Outside Laurel Road.
From left to right: Baij Majitha, Unkown, Dutt Prassad Vij, Krishan
Dev Vij, Chaman Hal Khama, Laijpat Raj Vij.
Members of the Khan family on tour with the Pakistani
Theatre in the Isle of Man, 1951. They performed sword dance, snake
charms and other magic tricks.
From left to right: Raymond, Doreen, Rasool and Derek.
In the early 1900s, a distinct group
of young males came to Liverpool from Jalandhar, Hoshiapur and Ludhiana
in the Panjab (a region of north west India). It is their families
and descendants that make up the city’s present day Indian
Indian Presence brought together a collection of photographs and
personal histories that tell the story of these early settlers.
It recorded their motives for coming to Liverpool, the places they
settled, the work they undertook and the community they built together.
During the First World War, many people came to Liverpool to look
for work, settling in and around the docks area. Others left India
in 1947 when the country gained Independence from Britain. Some
came to Liverpool to escape the civil unrest that followed when
the country was partitioned into two countries, India and Pakistan.
Discrimination made it difficult for Indians in Liverpool to find
work. Many became pedlars and established small businesses. Others
worked in factories and supplemented their incomes as entertainers
Those moving to Liverpool relied on fellow Indians while they looked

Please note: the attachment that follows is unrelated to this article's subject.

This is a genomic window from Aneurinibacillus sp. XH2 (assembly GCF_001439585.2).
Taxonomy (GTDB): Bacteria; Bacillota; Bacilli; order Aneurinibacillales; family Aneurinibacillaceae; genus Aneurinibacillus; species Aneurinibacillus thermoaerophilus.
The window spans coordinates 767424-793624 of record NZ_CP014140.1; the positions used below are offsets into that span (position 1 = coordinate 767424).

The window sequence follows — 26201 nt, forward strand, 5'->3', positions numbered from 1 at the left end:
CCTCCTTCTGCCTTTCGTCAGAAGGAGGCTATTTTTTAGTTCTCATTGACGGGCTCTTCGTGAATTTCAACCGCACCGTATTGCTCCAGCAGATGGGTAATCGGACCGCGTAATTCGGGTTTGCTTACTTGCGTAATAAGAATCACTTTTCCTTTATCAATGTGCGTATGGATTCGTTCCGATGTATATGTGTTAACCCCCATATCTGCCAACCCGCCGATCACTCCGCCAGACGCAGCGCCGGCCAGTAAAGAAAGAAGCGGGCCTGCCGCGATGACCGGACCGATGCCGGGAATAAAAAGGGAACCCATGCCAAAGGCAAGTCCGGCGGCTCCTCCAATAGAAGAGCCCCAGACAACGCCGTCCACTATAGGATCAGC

for work, accommodation and adjusted to life in a new country. The
Seamen’s Club and Indian Association became popular meeting
places, where people shared their common experiences and supported
Bachan Singh Burman left Calcutta for Liverpool in 1954. He wanted
to ensure that the Indian families he met in Liverpool would be
remembered. Together with his son Ashok he collected and recorded
the histories that make up Indian Presence. Sadly, Bachan passed
away in 2002.
View the individual biographies and images on the biographies page.
Ashan Burman, Bachan's younger son, made an award-winning debut
film about Indian settlers in Liverpool. Video extracts from ‘Vilayat’
(the Hindi word for England) can be viewed on the videos page.
Ashok has also published a book in conjunction with Museum of Liverpool
Life, entitled, Indian Presence in Liverpool.